Table shows the interactions of ARVs with methadone and buprenorphine. Most of the interactions are ARV effects on methadone metabolism. Several NNRTIs strongly induce CYP3A4 and have been shown to lower methadone plasma concentrations and cause methadone withdrawal symptoms such as anxiety, abdominal cramps, and muscle and joint pain. The NNRTI efavirenz decreased methadone area under the curved (AUC) 55% and required methadone dose increases on average by 52% [24
•]. Similarly, when methadone maintenance patients were started on the NNRTI nevirapine, methadone AUC decreased by 63%, resulting in opioid withdrawal among 9 of 10 patients, and requiring an average 20% increase in methadone dose [25
Interactions between antiretroviral medications, methadone, and buprenorphine
The NNRTI etravirine induces CYP3A4 but inhibits CYP2C19, another route of methadone metabolism. A study of etravirine given over 14 days showed slightly increased methadone AUC, and no need for methadone dose adjustment [26
For the NNRTIs known to induce methadone metabolism, methadone dose increases are often needed. However, an immediate methadone dose increase could result in opioid toxicity since it cannot be predicted who will develop opiate withdrawal or severity. Therefore, a dose increase prior to onset of objective signs and symptoms of opiate withdrawal is not recommended. Moreover, CYP enzyme induction requires the synthesis of new enzymes, generally over 7 to 21 days, which is therefore the time frame for onset of opiate withdrawal and need for a methadone dose increase. Because methadone providers manage methadone dose in these patients, it is important for HIV providers to let methadone treatment providers know when a new ARV with inducing properties is initiated, so that they can monitor for opioid withdrawal symptoms and then adjust the methadone dose as needed.
Conversely, when inducers are stopped (such as when primary providers decide to stop them, or when patients decide to stop or decrease the medication on their own, or when patients are unable to get a medication refilled due to financial issues), methadone levels increase, resulting in possible sedation, constipation, respiratory depression, cardiac arrhythmias, and other toxicities. When methadone patients receiving CYP3A4-inducing ARVs experience methadone toxicity, this may be due to cessation of or nonadherence to these ARVs. For example, efavirenz can cause dizziness, somnolence, insomnia, or confusion. If patients decrease or stop this medication to avoid these side effects, they may be at risk for opioid toxicity. Methadone patients who have had their dose increased to accommodate efavirenz or nevirapine need to be monitored closely for possible methadone toxicity in case they go off these medications unexpectedly.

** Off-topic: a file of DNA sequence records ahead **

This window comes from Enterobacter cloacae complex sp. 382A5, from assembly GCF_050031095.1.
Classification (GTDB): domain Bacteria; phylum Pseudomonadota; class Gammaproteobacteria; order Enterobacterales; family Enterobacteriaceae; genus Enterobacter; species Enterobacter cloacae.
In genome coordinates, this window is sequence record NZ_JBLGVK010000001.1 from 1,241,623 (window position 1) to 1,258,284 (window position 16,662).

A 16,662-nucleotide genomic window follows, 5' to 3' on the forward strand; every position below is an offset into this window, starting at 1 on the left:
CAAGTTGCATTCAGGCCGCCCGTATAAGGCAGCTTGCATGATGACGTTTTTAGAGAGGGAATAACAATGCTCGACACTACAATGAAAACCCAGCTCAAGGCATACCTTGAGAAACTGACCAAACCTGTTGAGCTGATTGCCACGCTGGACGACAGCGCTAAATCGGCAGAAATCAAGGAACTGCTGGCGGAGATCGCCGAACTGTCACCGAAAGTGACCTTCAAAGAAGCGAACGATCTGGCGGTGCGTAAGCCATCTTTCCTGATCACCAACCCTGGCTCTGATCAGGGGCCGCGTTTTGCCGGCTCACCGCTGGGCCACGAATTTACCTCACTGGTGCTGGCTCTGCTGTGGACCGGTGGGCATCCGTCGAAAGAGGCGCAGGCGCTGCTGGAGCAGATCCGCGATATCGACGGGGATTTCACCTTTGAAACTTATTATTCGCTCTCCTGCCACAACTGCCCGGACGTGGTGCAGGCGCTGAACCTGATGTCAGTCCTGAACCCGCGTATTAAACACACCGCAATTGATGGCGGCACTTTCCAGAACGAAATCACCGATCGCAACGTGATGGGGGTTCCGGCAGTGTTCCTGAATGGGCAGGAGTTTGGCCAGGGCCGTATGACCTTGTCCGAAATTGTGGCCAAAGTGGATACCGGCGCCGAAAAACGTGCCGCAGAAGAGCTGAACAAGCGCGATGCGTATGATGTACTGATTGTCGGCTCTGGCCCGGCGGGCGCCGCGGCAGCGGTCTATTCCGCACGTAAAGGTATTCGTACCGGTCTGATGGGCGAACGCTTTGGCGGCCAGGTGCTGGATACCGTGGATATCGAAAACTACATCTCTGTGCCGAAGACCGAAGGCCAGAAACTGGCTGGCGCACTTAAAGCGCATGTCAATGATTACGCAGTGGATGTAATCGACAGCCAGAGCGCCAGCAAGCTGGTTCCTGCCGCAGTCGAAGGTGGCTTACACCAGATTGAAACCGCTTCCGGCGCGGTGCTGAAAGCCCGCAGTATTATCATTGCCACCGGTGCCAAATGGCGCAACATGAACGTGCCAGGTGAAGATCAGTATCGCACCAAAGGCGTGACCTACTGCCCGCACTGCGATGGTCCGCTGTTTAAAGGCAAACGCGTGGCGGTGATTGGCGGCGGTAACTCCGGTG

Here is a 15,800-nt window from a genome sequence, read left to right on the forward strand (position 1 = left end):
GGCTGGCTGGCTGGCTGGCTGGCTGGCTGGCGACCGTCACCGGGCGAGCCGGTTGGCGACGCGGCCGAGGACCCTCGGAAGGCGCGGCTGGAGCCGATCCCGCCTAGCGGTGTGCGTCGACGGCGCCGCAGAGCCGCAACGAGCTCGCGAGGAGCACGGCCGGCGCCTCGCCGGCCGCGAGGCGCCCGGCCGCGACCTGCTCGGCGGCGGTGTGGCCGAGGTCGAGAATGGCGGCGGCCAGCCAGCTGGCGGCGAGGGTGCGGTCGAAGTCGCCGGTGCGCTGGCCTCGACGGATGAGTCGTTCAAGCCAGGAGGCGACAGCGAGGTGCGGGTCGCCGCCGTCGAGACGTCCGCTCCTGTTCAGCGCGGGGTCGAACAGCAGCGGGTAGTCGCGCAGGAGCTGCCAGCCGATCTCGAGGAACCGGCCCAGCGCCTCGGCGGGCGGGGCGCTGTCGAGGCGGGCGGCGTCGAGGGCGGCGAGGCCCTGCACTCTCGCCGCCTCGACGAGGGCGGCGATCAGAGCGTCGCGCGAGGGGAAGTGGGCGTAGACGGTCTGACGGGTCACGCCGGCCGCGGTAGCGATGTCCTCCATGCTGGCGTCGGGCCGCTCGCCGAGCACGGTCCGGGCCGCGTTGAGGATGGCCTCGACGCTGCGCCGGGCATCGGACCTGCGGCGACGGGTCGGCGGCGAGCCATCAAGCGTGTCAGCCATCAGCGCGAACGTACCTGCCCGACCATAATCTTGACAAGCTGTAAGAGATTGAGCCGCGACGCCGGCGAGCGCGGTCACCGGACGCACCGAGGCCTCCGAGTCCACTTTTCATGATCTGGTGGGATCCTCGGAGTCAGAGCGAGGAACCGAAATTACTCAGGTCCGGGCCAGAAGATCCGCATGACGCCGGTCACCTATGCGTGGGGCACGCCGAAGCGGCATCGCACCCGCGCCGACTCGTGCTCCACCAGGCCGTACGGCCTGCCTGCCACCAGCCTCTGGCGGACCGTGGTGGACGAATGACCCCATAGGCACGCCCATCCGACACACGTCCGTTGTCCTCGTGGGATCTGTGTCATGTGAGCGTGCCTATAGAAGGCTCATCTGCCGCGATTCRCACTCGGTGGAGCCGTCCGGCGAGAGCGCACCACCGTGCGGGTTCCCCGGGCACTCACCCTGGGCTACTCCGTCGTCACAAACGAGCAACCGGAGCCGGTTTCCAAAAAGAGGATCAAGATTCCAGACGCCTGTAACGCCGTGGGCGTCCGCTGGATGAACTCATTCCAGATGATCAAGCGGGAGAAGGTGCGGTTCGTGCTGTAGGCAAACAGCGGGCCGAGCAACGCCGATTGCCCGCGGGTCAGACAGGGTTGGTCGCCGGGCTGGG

Although in vitro studies indicate that the PIs inhibit CYP3A4, many have been found to decrease rather than increase methadone concentrations in humans, possibly due to other metabolic processes such as renal clearance or induction of other CYP enzymes. Several PIs are associated with reduced methadone AUC as well as methadone withdrawal symptoms, including darunavir/ritonavir [27
] and lopinavir/ritonavir [28
•]. A case report described how a patient developed Torsades de Pointes (cardiac arrhythmia reported in association with methadone) after stopping lopinavir/ritonavir, due to failure to reduce the methadone dose that had been increased when lopinavir/ritonavir was started [29
•]. Nelfinavir decreased methadone AUC, but no withdrawal was observed [30
•]. In a study with healthy volunteers not on methadone maintenance, nelfinavir decreased methadone plasma concentrations 40% despite 50% CYP3A4 inhibition, by increasing renal clearance [20
•]. Similarly, ritonavir decreased methadone concentrations despite CYP3A4 inhibition, also by increasing renal clearance [31
•]. Tipranavir/ritonavir has been shown to reduce methadone serum concentration 50% [32
], despite CYP3A4 inhibition. The mechanism may be its induction of CYP2C19 and intestinal p-glycoprotein [33
Fortunately, there are several PIs without significant effects on methadone AUC, including the CYP3A4 inhibitors atazanavir [34
], indinavir/ritonavir [21
•], saquinavir/ritonavir [35
•], and the mixed CYP3A4 inhibitor and inducer fosamprenavir/ritonavir [36
In sum, studies of methadone maintenance patients starting efavirenz, nevirapine, and several PIs have evidenced decreased methadone concentrations and withdrawal symptoms requiring methadone dose increases when these medications are started and methadone dose decreases when they are stopped. For efavirenz and nevirapine, these drug interactions are consistent with their induction of CYP3A4. In contrast, for many PIs these drug interactions are opposite to their inhibition of CYP3A4 and thus most likely due to other mechanisms.